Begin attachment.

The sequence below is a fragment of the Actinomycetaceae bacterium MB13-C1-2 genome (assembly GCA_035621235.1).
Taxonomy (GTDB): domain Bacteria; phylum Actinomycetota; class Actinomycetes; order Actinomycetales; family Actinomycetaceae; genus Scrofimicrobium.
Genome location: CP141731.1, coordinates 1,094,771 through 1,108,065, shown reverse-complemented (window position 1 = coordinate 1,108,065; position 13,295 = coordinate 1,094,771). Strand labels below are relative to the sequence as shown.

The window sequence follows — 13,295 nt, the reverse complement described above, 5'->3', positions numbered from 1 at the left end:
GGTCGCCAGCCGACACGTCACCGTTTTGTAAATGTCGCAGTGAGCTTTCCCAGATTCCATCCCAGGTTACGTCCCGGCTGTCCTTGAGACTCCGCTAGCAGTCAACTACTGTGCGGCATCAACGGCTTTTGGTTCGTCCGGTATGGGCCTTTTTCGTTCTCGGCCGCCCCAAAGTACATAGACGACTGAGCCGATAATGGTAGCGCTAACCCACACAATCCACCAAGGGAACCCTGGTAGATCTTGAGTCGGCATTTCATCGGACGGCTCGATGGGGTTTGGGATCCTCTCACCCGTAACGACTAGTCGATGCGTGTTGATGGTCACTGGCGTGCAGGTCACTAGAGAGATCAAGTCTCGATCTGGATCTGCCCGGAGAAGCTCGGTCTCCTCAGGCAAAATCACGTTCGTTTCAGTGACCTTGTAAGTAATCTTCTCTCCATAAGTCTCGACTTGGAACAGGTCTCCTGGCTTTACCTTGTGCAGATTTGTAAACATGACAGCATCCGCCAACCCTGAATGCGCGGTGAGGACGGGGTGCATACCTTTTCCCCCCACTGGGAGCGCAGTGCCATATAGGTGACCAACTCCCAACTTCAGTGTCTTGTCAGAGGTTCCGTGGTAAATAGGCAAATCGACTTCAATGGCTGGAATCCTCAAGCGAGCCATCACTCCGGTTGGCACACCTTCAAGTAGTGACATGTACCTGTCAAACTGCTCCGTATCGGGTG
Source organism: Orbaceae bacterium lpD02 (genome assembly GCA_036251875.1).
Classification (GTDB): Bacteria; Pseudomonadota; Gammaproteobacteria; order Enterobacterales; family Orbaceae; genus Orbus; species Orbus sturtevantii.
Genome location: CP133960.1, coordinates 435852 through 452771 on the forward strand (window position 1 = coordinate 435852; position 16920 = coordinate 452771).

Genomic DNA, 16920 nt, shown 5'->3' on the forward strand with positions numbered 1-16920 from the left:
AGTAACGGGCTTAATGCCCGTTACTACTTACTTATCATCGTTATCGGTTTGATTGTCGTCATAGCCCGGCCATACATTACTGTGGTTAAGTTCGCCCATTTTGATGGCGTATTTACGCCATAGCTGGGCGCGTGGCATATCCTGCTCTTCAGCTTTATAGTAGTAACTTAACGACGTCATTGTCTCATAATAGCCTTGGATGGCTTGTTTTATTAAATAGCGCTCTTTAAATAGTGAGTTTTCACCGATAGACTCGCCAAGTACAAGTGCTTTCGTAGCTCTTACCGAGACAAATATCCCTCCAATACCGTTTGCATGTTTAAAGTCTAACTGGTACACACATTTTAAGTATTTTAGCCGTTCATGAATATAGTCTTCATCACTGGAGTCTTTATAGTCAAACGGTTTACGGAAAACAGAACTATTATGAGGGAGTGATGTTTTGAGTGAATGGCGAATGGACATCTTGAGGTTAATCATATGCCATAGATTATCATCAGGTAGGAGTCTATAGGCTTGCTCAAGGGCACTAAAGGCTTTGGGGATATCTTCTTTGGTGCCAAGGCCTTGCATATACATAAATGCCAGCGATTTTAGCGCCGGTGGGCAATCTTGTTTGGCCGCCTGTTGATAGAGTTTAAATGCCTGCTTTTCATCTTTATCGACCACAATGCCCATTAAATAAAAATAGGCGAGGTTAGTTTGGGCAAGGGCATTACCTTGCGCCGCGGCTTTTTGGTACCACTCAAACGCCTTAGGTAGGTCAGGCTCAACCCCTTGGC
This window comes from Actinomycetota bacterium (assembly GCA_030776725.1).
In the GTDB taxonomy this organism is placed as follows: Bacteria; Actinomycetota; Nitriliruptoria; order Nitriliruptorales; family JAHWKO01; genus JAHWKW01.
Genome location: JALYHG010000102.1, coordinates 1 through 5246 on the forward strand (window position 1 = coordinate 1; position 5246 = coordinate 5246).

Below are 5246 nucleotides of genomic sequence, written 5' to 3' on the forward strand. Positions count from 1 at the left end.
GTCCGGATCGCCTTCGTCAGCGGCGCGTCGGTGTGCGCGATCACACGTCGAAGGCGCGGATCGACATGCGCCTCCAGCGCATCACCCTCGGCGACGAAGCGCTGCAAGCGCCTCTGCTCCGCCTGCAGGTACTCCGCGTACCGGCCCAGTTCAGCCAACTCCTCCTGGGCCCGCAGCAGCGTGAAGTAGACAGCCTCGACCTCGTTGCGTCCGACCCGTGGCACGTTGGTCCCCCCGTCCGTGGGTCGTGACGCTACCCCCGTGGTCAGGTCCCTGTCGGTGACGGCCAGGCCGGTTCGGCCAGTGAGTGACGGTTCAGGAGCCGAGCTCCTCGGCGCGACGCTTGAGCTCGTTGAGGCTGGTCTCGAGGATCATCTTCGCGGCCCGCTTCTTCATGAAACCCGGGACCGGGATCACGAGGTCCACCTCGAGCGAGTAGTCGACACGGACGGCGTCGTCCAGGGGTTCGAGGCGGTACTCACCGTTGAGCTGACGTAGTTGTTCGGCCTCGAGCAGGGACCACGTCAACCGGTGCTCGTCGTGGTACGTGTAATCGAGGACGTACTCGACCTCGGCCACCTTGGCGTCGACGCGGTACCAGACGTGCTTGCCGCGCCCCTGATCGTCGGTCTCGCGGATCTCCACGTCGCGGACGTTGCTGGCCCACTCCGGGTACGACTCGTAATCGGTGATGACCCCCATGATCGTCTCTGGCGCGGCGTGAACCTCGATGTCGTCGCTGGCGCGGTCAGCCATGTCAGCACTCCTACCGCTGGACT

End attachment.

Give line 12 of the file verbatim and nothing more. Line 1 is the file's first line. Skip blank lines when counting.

In the GTDB taxonomy this organism is placed as follows: Bacteria; Actinomycetota; Nitriliruptoria; order Nitriliruptorales; family JAHWKO01; genus JAHWKW01.